By Allison Griner, as part of a Safeworld Student Writers Project
If “virtually all international trade in goods is regulated,” why shouldn’t we regulate the global exchange of weaponry too?
This is the premise behind the upcoming United Nations conference in New York that will convene from July 2nd through the 27th to discuss the creation of an Arms Trade Treaty (ATT). In theory, such an agreement would place restrictions on trades deemed irresponsible, including arms sales that would destabilize populations, create human rights crises, or heighten violence in conflict zones. While the UN conference will address the trade of everything from fighter jets and tanks to heavy artillery and bombs, some of the deadliest weapons to be discussed are physically the least impressive.
Back in 1997, the United Nations issued a bold statement, saying “small arms and light weapons have been the primary or sole tools of violence in almost every recent conflict dealt with by the United Nations.”
The report continued by declaring that women and children comprised around 80 percent of the deaths caused by irregular military armed with this kind of weaponry.
So what exactly are small arms and light weapons?
Not everyone agrees on what fits into this category, often known by the abbreviation SALW. Single-person portability tends to be the unifying qualification, though. Small arms generally include rifles, revolvers, pistols, and light machine guns, whereas light weaponry tends to be a bit more heavy-duty: machine guns, grenade launchers, portable anti-aircraft guns, and the like.
The Small Arms Survey, conducted by the Graduate Institute of International and Development Studies in Geneva, estimates that 875 million small arms today are circulating around the globe as part of a 6 billion dollar (USD) industry.
This is worrisome, given that the United Nation describes small arms today as the cause of the majority of conflict deaths.
As civilians increasingly find themselves enmeshed in armed conflict, small arms threaten not only soldiers and militants, but women and children as well.
The United Nations warns that the shelf-life of small arms often surpasses the length of military conflict. As the most pervasive tools in criminal violence, small arms are implicated in many homicides in the turmoil of post-conflict societies, and these killings can sometimes exceed the number of conflict-related fatalities.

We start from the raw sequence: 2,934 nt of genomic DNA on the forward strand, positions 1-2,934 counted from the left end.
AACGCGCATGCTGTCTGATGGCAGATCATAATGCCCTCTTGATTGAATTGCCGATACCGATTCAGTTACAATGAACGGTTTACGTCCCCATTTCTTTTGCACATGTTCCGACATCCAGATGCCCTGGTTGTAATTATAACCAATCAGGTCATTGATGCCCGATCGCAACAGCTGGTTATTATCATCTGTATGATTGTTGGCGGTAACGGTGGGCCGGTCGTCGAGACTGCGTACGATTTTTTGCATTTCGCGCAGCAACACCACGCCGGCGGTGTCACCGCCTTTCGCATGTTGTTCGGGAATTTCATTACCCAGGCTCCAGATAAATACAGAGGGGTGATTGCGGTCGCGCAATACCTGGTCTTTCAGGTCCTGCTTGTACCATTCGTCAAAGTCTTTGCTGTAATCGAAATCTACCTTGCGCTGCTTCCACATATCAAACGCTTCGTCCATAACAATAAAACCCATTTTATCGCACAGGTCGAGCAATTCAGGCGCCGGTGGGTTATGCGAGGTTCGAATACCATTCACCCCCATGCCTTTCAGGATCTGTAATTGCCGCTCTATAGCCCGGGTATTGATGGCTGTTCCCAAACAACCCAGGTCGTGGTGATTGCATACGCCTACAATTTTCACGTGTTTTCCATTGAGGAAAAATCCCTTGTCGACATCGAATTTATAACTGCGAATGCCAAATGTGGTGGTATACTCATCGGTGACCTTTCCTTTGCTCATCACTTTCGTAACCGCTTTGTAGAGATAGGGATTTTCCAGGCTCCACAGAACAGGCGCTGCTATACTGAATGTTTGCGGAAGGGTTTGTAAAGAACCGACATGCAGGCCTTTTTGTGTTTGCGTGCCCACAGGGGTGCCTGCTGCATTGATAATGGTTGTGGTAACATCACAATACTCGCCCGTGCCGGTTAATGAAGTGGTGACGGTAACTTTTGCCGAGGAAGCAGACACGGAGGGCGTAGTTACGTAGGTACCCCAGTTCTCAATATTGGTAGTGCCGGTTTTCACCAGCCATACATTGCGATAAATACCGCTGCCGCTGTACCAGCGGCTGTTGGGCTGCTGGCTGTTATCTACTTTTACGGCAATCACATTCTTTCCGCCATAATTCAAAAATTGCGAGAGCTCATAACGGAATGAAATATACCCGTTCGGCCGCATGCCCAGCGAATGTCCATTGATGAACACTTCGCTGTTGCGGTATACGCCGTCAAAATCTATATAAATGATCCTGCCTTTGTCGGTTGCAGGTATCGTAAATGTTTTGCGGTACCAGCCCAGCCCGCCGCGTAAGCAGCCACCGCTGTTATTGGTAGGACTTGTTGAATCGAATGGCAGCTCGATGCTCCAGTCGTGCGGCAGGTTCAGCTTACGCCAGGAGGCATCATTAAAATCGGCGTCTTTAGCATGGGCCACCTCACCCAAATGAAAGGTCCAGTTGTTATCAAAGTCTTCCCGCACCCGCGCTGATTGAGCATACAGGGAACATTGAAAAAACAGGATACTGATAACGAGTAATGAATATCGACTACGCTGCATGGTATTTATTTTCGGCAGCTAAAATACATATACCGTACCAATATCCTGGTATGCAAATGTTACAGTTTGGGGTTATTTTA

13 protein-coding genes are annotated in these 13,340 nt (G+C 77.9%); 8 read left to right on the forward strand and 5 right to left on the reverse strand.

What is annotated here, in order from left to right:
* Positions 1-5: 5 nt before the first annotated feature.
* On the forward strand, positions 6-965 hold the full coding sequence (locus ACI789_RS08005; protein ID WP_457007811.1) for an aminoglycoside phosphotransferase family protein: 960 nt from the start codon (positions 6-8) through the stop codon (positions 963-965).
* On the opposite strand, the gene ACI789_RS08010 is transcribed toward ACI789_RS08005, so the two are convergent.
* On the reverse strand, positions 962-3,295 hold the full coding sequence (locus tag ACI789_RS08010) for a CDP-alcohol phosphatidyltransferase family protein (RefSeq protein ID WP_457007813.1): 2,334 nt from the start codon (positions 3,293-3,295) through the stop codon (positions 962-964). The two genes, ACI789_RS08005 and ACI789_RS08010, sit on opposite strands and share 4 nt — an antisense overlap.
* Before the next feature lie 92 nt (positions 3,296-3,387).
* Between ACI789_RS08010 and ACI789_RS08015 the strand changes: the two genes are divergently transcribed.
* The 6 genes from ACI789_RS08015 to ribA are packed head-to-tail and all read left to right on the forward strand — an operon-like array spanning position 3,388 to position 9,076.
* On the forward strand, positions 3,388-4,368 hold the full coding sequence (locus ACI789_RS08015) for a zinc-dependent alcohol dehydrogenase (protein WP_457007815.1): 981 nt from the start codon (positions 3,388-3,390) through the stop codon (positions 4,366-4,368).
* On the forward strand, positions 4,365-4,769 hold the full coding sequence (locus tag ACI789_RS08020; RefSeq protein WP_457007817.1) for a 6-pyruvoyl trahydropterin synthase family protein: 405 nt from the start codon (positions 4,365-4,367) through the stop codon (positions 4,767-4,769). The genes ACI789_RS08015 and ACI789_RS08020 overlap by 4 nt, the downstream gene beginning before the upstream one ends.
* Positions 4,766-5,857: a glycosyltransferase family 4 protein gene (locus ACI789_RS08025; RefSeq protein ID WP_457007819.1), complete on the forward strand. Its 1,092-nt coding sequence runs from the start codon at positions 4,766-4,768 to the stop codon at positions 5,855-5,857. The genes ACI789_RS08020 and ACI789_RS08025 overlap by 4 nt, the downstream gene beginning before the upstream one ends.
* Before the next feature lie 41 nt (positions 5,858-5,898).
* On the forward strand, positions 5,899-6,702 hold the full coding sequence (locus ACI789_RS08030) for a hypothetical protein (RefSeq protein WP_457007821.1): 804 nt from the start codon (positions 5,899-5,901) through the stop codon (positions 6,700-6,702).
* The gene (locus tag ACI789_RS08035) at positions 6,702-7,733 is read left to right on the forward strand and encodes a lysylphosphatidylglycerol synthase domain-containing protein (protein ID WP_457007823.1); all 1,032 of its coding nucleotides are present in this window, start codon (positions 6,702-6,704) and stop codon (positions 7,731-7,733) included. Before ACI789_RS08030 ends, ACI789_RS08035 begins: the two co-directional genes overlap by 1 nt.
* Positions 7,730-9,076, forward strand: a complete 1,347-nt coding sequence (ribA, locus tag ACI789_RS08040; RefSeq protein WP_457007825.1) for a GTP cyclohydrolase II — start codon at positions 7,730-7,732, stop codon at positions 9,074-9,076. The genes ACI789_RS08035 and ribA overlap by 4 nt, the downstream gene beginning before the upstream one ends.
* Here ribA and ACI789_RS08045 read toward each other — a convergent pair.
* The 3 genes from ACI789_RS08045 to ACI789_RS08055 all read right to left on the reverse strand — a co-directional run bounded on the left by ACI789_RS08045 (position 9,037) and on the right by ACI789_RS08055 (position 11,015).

Women are not the primary users and/or sufferers of small arms. Young men – the ones most likely to be involved in conflicts and attacks, are also most likely to be victims. Even among homicide victims, worldwide 90 percent are male. Yet these statistics alone should not breed complacency among women, especially when these proportions can vary from region to region.
Guatemala, for example, received $3,716,666 USD worth of pistols from nations like Germany and Argentina between 2004 and 2006.
The large infusions of small arms into Guatemala are reflected in high murder rates of women.
Among all female murders in Guatamala, 69 percent are committed with guns—a harrowing figure, given that 4,400 women from 2004 to 2010 have been slain.
The toll of small arms violence cannot simply be measured in gunshots wounds and cartridges spent. Many more victims are subject to intimidation by wielders of small arms, especially during times of conflict. A variety of human rights violations—mutilation, rape, sexual violence, abductions, and forced labour, to name a few—can be facilitated by a threateningly-pointed gun barrel.
Both during and after armed conflicts, the sexual exploitation and domestic violence that can be perpetuated under the menace of small arms affect women and children the most. What’s worse, these crimes are often under-reported, and when violence dominates social discourse, legal retribution can fall by the wayside. A 2011 briefing to the UN Committee on the Elimination of Discrimination Against Women illustrated the danger small arms on civilians an area of conflict.
A presentation on the political upheaval and civil war in Côte d’Ivoire highlighted gender-based violence targeted at women, violence committed by both state security and opposition groups alike.